The International Energy Agency (IEA) has cautioned that huge consumption decline may trail the surges in oil prices as the commodity advances to $80 a barrel in London for the first time since 2014.
The agency trimmed its 2018 world demand growth projection by 40,000 barrel per day (bpd) to 1.4 million bpd, projecting total consumption at 99.2 MMbpd.
Oil prices have surged about 75 percent since last June, and “it would be extraordinary if such a large jump did not affect demand growth,” the IEA said, noting the effect of higher prices could become apparent in gasoline demand in the next few months.
Developing nations, it said, were especially sensitive to crude’s rally after many of them phased out fuel subsidies when prices were lower.
The biggest unknown for the oil market now is the impact of the U.S. sanctions on Iran, which are being reimposed after President Donald Trump abandoned an international nuclear accord with the country, the world’s fifth-largest oil exporter.
Oil’s advance to $80 brings it to the level that OPEC’s biggest member, Saudi Arabia, is reportedly seeking to cover the cost of weighty domestic spending commitments.
While it’s “too soon to say what will happen this time,” the agency said, Iran’s fellow OPEC members could fill the gap because their pact to restrain supply leaves them with spare production capacity.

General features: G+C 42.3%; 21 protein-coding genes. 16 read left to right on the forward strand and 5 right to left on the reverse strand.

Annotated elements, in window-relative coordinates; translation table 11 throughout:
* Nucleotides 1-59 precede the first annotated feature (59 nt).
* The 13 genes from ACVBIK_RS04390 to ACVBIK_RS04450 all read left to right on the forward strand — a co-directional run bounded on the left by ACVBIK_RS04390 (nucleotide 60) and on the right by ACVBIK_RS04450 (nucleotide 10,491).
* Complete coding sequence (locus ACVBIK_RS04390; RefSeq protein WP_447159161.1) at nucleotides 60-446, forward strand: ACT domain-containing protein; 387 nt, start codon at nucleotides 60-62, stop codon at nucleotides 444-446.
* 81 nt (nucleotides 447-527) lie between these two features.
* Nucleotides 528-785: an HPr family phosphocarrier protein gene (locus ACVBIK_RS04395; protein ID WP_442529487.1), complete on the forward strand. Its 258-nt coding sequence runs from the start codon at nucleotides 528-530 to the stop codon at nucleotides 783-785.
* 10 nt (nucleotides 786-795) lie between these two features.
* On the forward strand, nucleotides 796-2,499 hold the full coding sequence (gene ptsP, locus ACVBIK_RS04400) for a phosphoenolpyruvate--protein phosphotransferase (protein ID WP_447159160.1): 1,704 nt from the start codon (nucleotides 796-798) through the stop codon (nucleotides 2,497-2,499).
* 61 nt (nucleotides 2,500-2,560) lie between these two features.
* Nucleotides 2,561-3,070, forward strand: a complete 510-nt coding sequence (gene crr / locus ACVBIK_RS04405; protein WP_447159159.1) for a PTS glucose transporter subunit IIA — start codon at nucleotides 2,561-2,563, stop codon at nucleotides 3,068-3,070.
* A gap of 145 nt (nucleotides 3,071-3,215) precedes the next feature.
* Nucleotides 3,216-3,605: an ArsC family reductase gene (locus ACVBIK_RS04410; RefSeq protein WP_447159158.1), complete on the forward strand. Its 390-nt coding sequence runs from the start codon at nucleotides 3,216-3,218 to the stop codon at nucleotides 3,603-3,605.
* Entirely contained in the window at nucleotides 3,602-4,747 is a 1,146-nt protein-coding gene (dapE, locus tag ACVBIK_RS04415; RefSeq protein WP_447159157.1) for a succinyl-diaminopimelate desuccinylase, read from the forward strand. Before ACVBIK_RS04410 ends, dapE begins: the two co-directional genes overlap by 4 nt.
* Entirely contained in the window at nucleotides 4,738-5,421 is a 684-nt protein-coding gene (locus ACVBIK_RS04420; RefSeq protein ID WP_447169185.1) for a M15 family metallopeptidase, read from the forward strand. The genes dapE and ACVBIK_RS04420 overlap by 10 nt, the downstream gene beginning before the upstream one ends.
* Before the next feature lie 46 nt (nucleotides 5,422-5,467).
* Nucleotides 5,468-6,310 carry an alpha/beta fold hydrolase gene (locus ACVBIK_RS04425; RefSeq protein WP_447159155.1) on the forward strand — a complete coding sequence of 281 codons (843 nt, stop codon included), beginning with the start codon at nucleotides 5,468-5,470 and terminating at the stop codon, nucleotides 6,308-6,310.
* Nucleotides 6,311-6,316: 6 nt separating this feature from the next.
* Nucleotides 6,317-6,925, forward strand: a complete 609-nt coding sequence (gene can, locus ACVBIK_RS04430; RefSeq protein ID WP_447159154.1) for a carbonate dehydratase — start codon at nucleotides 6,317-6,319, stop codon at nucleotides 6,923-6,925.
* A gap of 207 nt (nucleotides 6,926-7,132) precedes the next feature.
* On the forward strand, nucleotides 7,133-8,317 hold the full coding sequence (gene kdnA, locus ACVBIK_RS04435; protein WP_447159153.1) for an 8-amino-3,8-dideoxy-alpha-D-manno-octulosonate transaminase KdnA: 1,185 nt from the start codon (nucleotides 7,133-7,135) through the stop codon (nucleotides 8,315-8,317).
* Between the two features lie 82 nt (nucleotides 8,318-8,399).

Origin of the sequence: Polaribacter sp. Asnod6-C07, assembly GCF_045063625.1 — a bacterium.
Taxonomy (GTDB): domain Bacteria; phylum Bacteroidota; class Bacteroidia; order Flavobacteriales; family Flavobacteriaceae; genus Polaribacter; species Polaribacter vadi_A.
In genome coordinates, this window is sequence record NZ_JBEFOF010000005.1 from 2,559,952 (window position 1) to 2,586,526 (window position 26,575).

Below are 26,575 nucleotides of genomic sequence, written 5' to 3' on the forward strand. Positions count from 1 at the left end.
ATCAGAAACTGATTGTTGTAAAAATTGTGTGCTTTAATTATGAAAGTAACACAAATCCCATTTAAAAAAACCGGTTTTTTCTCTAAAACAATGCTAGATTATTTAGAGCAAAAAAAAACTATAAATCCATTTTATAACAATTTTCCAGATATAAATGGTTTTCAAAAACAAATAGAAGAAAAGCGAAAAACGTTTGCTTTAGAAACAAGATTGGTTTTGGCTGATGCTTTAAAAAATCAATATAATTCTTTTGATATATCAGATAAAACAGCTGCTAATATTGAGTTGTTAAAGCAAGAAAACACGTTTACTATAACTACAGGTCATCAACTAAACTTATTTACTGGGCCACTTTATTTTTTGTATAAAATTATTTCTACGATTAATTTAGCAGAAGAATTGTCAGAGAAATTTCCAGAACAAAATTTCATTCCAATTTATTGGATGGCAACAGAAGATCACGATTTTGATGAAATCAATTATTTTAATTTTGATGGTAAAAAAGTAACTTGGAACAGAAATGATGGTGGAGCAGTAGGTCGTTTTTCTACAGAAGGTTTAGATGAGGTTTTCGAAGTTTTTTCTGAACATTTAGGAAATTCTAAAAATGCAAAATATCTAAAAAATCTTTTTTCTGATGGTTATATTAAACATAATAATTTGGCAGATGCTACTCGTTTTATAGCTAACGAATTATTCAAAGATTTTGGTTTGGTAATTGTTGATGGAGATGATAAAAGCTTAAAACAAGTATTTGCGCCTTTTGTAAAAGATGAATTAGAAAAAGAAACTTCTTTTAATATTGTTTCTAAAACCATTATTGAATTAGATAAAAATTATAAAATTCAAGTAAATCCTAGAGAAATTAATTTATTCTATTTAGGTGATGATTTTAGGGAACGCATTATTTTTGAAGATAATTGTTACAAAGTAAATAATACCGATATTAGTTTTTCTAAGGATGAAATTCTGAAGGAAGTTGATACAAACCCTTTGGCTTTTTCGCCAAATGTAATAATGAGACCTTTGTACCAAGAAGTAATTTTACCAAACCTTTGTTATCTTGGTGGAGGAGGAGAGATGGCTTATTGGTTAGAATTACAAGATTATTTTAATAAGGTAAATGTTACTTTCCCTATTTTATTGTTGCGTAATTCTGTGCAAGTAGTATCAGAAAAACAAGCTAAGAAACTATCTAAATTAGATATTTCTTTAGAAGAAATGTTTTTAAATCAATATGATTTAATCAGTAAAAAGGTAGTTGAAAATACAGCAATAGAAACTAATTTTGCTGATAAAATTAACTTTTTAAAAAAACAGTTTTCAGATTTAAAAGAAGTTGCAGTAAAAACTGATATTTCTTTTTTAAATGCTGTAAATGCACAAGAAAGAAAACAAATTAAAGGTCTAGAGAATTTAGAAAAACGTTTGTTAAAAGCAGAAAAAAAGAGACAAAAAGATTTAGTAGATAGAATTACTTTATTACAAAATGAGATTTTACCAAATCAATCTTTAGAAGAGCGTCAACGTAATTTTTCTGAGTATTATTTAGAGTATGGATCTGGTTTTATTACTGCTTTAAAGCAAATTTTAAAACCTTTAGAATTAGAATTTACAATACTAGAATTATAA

“Supply concerns are top of mind after the U.S. left the Iran nuclear deal,” said Norbert Ruecker, head of macro and commodity research at Julius Baer Group Ltd. in Zurich. “The geopolitical noise and escalation fears are here to stay.”
U.S. crude stockpiles slipped for a second week as the summer driving season approaches, government data showed yesterday. Inventories fell 1.4 million barrels, while domestic production rose to 10.7 million barrels a day, the Energy Information Administration said. Gasoline stockpiles also shrank last week by 3.79 million barrels, the EIA reported.
Members of the Organization of Petroleum Exporting Countries, including Saudi Arabia, Kuwait and the United Arab Emirates, said they have enough capacity to fill in any supply gap if renewed sanctions curtail Iran’s exports.
But Goldman Sachs Group Inc. still believes OPEC won’t proactively replace the lost barrels, given its current narrative that the market isn’t fully re-balanced.